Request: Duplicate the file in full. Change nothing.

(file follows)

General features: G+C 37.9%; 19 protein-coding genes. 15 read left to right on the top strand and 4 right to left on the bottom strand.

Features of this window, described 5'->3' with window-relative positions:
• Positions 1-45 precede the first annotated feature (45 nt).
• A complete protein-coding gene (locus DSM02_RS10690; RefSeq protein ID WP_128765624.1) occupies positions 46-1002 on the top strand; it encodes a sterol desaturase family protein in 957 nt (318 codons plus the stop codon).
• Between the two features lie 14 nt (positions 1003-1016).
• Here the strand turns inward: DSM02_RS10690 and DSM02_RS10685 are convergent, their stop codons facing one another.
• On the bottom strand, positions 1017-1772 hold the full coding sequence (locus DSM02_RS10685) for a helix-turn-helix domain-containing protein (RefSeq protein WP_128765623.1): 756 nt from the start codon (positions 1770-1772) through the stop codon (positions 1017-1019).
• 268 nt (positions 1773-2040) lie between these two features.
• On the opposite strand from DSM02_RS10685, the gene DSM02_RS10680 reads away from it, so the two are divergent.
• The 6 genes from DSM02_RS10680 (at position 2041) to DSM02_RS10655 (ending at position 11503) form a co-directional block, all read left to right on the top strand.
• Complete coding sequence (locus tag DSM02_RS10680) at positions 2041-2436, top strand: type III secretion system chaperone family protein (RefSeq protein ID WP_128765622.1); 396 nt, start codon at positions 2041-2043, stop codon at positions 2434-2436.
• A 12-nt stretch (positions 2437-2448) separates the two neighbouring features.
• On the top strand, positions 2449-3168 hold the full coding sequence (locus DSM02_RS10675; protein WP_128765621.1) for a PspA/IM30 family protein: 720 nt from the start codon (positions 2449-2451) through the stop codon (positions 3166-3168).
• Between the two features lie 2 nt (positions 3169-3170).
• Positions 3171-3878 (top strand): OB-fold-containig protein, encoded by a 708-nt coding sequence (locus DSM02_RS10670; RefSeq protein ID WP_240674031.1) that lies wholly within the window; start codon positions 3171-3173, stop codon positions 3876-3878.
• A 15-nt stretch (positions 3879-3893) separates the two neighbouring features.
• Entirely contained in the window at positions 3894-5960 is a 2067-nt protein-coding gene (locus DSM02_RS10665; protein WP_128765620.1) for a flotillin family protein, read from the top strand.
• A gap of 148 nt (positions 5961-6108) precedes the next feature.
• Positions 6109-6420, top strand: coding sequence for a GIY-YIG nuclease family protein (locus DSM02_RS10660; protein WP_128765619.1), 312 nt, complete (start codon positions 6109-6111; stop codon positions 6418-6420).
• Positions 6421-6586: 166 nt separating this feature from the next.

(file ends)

General features: G+C 37.9%; 19 protein-coding genes. 15 read left to right on the top strand and 4 right to left on the bottom strand.

Features of this window, described 5'->3' with window-relative positions:
• Positions 1-45 precede the first annotated feature (45 nt).
• A complete protein-coding gene (locus DSM02_RS10690; RefSeq protein ID WP_128765624.1) occupies positions 46-1002 on the top strand; it encodes a sterol desaturase family protein in 957 nt (318 codons plus the stop codon).
• Between the two features lie 14 nt (positions 1003-1016).
• Here the strand turns inward: DSM02_RS10690 and DSM02_RS10685 are convergent, their stop codons facing one another.
• On the bottom strand, positions 1017-1772 hold the full coding sequence (locus DSM02_RS10685) for a helix-turn-helix domain-containing protein (RefSeq protein WP_128765623.1): 756 nt from the start codon (positions 1770-1772) through the stop codon (positions 1017-1019).
• 268 nt (positions 1773-2040) lie between these two features.
• On the opposite strand from DSM02_RS10685, the gene DSM02_RS10680 reads away from it, so the two are divergent.
• The 6 genes from DSM02_RS10680 (at position 2041) to DSM02_RS10655 (ending at position 11503) form a co-directional block, all read left to right on the top strand.
• Complete coding sequence (locus tag DSM02_RS10680) at positions 2041-2436, top strand: type III secretion system chaperone family protein (RefSeq protein ID WP_128765622.1); 396 nt, start codon at positions 2041-2043, stop codon at positions 2434-2436.
• A 12-nt stretch (positions 2437-2448) separates the two neighbouring features.
• On the top strand, positions 2449-3168 hold the full coding sequence (locus DSM02_RS10675; protein WP_128765621.1) for a PspA/IM30 family protein: 720 nt from the start codon (positions 2449-2451) through the stop codon (positions 3166-3168).
• Between the two features lie 2 nt (positions 3169-3170).
• Positions 3171-3878 (top strand): OB-fold-containig protein, encoded by a 708-nt coding sequence (locus DSM02_RS10670; RefSeq protein ID WP_240674031.1) that lies wholly within the window; start codon positions 3171-3173, stop codon positions 3876-3878.
• A 15-nt stretch (positions 3879-3893) separates the two neighbouring features.
• Entirely contained in the window at positions 3894-5960 is a 2067-nt protein-coding gene (locus DSM02_RS10665; protein WP_128765620.1) for a flotillin family protein, read from the top strand.
• A gap of 148 nt (positions 5961-6108) precedes the next feature.
• Positions 6109-6420, top strand: coding sequence for a GIY-YIG nuclease family protein (locus DSM02_RS10660; protein WP_128765619.1), 312 nt, complete (start codon positions 6109-6111; stop codon positions 6418-6420).
• Positions 6421-6586: 166 nt separating this feature from the next.